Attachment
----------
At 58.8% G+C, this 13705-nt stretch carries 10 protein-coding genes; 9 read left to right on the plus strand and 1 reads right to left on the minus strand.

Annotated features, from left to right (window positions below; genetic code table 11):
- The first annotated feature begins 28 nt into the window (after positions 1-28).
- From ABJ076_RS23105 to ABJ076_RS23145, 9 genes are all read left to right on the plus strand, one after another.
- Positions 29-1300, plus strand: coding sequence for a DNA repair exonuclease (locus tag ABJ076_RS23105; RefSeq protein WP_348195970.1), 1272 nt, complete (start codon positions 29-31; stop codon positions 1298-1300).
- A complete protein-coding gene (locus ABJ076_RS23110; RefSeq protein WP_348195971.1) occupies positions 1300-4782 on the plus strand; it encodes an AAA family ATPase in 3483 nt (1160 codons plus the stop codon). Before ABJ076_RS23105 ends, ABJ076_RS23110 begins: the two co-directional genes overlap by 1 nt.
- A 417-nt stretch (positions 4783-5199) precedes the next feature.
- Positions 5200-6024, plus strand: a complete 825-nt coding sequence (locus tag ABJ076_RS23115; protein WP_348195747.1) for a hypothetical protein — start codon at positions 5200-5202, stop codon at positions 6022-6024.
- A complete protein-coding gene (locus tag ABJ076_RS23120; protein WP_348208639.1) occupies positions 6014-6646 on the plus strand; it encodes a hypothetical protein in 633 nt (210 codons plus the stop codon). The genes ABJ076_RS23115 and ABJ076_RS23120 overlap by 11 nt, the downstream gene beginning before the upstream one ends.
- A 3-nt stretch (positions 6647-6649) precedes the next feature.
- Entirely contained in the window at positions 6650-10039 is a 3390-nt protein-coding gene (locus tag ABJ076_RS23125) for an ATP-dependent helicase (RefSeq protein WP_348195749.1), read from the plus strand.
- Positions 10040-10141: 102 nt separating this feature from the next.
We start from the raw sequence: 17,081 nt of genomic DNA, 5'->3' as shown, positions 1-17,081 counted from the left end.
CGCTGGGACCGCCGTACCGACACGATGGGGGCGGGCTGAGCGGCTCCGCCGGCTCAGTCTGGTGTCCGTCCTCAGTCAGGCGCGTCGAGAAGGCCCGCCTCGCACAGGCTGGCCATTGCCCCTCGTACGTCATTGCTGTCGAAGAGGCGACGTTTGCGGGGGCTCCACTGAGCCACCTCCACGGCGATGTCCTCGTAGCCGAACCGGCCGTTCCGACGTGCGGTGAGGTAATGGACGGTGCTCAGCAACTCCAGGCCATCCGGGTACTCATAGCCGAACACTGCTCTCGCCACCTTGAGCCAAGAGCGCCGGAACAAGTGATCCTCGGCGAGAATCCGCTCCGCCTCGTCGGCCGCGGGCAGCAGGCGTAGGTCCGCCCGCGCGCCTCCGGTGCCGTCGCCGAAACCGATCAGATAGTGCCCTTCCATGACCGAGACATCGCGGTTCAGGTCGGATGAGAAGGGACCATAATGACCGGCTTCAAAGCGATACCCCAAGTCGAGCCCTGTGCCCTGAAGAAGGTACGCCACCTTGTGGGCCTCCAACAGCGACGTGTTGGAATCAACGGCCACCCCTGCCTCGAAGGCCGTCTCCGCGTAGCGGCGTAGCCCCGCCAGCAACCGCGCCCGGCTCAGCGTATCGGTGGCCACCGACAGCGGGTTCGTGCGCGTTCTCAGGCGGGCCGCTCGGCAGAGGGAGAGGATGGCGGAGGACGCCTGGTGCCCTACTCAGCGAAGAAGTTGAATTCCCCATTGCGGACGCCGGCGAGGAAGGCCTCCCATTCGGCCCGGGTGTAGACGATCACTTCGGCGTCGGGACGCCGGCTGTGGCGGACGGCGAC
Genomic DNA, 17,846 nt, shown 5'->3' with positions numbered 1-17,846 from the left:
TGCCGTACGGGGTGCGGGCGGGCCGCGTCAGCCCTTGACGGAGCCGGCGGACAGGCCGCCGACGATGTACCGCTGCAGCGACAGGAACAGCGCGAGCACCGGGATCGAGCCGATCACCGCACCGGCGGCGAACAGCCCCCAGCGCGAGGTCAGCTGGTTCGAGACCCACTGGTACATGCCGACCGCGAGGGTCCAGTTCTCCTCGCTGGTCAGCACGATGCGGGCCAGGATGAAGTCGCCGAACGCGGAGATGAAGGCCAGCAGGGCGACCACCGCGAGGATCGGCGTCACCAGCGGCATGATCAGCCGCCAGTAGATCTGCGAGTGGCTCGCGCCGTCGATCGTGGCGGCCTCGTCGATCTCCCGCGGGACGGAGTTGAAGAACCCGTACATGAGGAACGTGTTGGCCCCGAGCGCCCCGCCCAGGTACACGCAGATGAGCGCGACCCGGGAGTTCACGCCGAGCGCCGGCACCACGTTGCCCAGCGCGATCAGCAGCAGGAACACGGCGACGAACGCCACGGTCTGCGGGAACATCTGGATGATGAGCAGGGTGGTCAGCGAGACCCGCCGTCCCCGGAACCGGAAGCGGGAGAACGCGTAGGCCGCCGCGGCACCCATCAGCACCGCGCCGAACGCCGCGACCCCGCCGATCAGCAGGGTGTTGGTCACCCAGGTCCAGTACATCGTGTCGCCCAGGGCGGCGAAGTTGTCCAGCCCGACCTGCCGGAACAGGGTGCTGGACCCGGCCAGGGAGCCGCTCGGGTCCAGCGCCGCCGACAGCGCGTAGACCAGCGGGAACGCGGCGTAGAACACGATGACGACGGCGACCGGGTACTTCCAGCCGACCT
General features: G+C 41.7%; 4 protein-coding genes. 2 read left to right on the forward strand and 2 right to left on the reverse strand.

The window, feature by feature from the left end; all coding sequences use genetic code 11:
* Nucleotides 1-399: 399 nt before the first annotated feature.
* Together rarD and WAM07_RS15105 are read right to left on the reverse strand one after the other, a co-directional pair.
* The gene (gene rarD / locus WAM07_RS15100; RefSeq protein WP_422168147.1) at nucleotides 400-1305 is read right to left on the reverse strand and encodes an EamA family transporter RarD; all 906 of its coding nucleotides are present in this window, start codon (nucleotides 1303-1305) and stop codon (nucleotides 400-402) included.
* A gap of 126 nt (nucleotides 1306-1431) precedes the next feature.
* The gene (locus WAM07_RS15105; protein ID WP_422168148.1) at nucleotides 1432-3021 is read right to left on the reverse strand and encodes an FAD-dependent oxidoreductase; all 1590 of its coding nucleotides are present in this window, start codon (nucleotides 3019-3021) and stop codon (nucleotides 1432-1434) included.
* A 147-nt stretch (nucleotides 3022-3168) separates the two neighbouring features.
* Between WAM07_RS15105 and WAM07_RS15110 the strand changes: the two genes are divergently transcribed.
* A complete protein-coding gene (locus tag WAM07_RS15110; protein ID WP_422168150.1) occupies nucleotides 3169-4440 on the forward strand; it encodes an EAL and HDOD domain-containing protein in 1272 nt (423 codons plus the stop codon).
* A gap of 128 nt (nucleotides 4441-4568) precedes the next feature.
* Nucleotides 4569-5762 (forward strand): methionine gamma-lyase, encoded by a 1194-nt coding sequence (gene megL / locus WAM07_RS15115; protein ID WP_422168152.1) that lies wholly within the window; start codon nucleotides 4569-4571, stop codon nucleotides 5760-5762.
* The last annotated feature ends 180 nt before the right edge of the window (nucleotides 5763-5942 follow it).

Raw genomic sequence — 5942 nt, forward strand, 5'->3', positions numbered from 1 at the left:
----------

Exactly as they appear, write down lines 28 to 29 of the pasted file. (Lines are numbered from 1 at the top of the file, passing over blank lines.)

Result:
* Nucleotides 4569-5762 (forward strand): methionine gamma-lyase, encoded by a 1194-nt coding sequence (gene megL / locus WAM07_RS15115; protein ID WP_422168152.1) that lies wholly within the window; start codon nucleotides 4569-4571, stop codon nucleotides 5760-5762.
* The last annotated feature ends 180 nt before the right edge of the window (nucleotides 5763-5942 follow it).